Using CFI, NIMSP, and CRP Campaign Finance Data for Teaching and Research
1:30 pm – 5:30pm
As most scholars of American politics already know, there is a treasure trove of data on money in politics, lobbying, personal finances, and legislative politics, on the websites of the three organizations featured in this short course – the Center for Responsive Politics, National Institute on Money in State Politics, and the Campaign Finance Institute. Less well known is how scholars can most easily use what is there to serve their research and teaching goals. This half day course will help scholars unlock this potential.
Public call to the discipline for sharing research applications and classroom exercises:
The course will begin with the three organizations emphasizing their database contents and applications. Other faculty will then be called upon to explain or demonstrate how they have put the material to use in their research and teaching. Once this short course has been approved, a call will go out to the discipline for scholars who wish to share their applications with others. Past articles, papers, and classroom exercises will be solicited and posted. A small number of volunteers may be asked to make brief presentations, but all submissions will be available online even if the submitter cannot attend in person.
Among the subjects the executive directors expect to cover will be the following:
• Using unique entity identifiers from NIMSP and CRP to trace donors, lobbyists, and recipients, across all fifty states (NIMSP) and the federal level (CRP and NIMSP) over time;
• Using CRP and NIMSP for cross-tracking committee memberships, campaign contributions, and lobbying expenditures, with legislative jurisdictions and actions;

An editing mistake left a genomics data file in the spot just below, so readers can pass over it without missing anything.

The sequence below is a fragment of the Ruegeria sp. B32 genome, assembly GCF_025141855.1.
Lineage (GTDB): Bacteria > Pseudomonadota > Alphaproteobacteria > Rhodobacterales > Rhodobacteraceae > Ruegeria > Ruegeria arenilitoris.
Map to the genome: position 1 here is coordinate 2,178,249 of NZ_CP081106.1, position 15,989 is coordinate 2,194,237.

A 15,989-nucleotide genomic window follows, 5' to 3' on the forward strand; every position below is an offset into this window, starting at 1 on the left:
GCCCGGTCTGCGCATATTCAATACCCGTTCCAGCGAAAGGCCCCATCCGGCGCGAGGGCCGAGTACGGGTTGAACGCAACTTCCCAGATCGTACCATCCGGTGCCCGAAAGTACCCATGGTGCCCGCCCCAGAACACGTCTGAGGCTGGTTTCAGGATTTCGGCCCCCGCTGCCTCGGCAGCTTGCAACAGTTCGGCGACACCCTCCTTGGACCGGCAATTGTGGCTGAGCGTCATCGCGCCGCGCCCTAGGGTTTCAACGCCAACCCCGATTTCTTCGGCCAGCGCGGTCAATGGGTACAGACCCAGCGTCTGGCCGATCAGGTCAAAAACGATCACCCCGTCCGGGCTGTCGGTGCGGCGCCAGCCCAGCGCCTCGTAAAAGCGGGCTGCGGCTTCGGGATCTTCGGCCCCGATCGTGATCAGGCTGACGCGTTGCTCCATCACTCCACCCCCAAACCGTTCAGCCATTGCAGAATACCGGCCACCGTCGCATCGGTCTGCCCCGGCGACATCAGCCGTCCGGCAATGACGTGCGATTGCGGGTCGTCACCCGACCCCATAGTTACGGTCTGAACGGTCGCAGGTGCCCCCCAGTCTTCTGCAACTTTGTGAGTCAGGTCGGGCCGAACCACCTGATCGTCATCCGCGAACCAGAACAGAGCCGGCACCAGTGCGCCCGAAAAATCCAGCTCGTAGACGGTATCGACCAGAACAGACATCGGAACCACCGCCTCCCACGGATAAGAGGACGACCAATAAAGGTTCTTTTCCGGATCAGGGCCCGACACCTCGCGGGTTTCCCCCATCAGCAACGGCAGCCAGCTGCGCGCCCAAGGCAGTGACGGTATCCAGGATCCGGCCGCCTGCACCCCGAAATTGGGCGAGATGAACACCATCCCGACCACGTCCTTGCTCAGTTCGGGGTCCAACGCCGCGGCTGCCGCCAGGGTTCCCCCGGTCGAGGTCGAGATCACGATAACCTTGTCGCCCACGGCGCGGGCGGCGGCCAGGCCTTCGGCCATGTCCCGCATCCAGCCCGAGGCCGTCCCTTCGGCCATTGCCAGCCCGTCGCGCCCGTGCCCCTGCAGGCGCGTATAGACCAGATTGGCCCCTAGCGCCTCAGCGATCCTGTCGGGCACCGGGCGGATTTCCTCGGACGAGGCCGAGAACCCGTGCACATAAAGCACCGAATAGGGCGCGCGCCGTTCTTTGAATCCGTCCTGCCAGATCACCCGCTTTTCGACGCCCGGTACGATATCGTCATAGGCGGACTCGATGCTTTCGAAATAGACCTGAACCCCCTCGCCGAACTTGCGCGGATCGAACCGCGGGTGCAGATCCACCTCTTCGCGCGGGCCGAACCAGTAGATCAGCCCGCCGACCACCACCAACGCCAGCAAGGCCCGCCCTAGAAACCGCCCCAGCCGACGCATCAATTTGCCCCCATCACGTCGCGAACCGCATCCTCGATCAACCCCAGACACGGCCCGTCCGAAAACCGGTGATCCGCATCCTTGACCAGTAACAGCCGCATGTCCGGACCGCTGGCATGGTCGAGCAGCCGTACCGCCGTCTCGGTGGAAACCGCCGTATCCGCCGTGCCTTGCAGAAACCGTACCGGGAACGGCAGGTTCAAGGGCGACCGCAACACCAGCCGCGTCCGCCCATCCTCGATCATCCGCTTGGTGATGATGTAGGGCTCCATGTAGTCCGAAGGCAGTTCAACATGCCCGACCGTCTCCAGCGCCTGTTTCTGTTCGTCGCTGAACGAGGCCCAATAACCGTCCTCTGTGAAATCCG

• Combining CFI’s historical database of state campaign finance laws with other data sources to analyze the impact of campaign finance law on outcomes;
• Combining large data sets from these organizations with other large data sets; and
• Using CRP to track spending by super PACs and dark money groups; political ad data; and foreign lobbying data, as well the personal finances, net worth and potential conflicts of interest of Members of Congress and public officials over time;
These subjects will be supplemented by the research and teaching applications we hope to see submitted. Those who register will also be asked in advance whether they have specific research or teaching applications they would like the course to address.
In addition to representatives from the three organizations, the three political scientists who will help kick off the teaching and research discussions are:
• Keith Hamm (Rice University) will address a variety of research issues, problems and potential benefits that arise from working with the data, building on his recent research on state legislative committees.
• Paul Herrnson (University of Connecticut) will discuss his use of CRP data to study super PACs, including coding and cleaning the data; combining them with additional data; addressing anomalies; and analyzing, at different units of analysis, contributions and expenditures.
• Jaclyn Kettler (invited, Boise State University) will provide examples of previous courses using the websites’ resources for classroom applications, demonstrating features helpful for lectures and undergraduate research projects.
Participants are invited to bring their laptops, equipped with data sets if they wish. We are working to see whether we can assure sufficient bandwidth at the convention center to let everyone attending have a hands-on experience.
Registrants will be invited to submit specific research or teaching applications they would like the course to address.
**All Short Courses will take place on Wednesday, August 29 at the APSA 2018 Annual Meeting in Boston, MA.**